The Greystone Park Psychiatric Hospital was located in Morristown, New Jersey. Thomas Kirkbride wanted to found a hospital where he believed that mentally ill people could be cured.
Until 1943, the main building of Greystone was the largest facility in the United States, measuring 678,000 square feet.
The project to build a hospital began in 1871 when the state bought land worth $146,000 for that express purpose. The architect of the main building and some ancillary buildings was Samuel Sloan.
The main building was divided into two wings, consisting of 40 wards. There was one wing for each gender.
The upper floors of the hospital had accommodation for hospital employees. On the third floor were an entertainment room and a chapel for the patients. Each ward room accommodated 20 patients and included a dining room and a gym.
The opening of the hospital took place on August 17, 1876, after which the hospital had 292 people as patients. These new arrivals had been transferred from an institution in Trenton which was overcrowded.
Greystone’s initial capacity was 600 patients. However, just four years after opening, the hospital contained about 800 patients. The demand for bed spaces became so great that the attic and gyms had to be converted into wards.
In 1901, a brand new ward was built behind the main building, and it was immediately filled with new patients. As time went on, this building was also equipped with operating theatres. Still there weren’t enough rooms, so it was decided to convert the dining rooms on each floor into additional rooms. The maximum capacity became 1,600 people.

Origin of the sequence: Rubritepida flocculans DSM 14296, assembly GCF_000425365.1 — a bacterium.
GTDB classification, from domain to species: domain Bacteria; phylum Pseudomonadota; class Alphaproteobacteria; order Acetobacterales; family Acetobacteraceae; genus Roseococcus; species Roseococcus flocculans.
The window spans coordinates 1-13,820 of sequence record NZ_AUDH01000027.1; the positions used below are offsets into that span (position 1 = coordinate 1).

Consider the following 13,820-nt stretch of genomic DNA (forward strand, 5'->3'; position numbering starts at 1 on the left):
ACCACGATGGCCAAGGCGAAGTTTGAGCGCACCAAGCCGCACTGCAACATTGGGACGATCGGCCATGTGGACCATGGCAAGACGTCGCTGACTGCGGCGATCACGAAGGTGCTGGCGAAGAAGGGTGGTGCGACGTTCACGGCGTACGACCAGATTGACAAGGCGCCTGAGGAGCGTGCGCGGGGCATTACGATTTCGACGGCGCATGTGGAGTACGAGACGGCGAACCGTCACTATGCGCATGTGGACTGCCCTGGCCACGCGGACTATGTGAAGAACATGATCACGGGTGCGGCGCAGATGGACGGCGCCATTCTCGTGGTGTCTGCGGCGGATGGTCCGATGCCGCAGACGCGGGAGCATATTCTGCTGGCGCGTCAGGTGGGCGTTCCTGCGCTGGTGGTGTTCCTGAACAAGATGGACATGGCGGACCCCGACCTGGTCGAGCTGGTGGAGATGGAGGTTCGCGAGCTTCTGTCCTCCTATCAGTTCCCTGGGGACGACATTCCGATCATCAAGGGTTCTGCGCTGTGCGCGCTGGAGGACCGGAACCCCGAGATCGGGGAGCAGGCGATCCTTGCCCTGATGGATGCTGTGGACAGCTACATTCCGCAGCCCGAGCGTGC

In 1914, an industrial building was constructing, offering workplaces for patients beyond agricultural duties. Male patients got the opportunity to create brooms, rugs, and brushes.
In 1923, the Psychiatric Reception Building was opened, which would eventually house the operating theatres and laboratories. A social services department was also created that allowed patients to remain hospitalized but with access to the outside world for short periods to help them acclimatize to real life again.
However, in 1953, the hospital reached a maximum of 7,674 people due to the effects of World War II. Many soldiers had post-traumatic stress disorder, and there were few hospitals in the country capable of treating such patients. Greystone was one of them.
Treatment for this disorder included shock insulin therapy and electroconvulsive therapy, procedures which are now discredited by modern Western psychiatric hospitals.
American folk singer Woody Guthrie was one of the hospital’s most famous patients. He spent five years there from 1956 to 1961. He had Huntington’s disease. One of his visitors at Greystone was 19-year-old Bob Dylan in 1961. Woody Guthrie was transferred to a New York hospital in 1961 and died there in 1967.
In 2000, New Jersey announced its intention to close the hospital by 2003. The reasons for this decision were the state of the old buildings and public pressure due to the negative reputation of the hospital. Patients were transferred to a modern complex, which was located next to the hospital.
There have been many proposals to save and restore the building for reuse. The New Jersey Governor has rejected all applications. This caused a protest from those investors who wanted to save the building.
New Jersey authorities demolished Greystone Hospital in 2015.
These photographs were taken by Michael Cummu. Big thanks to him and you should check his interesting photoshoots on his Behance account.
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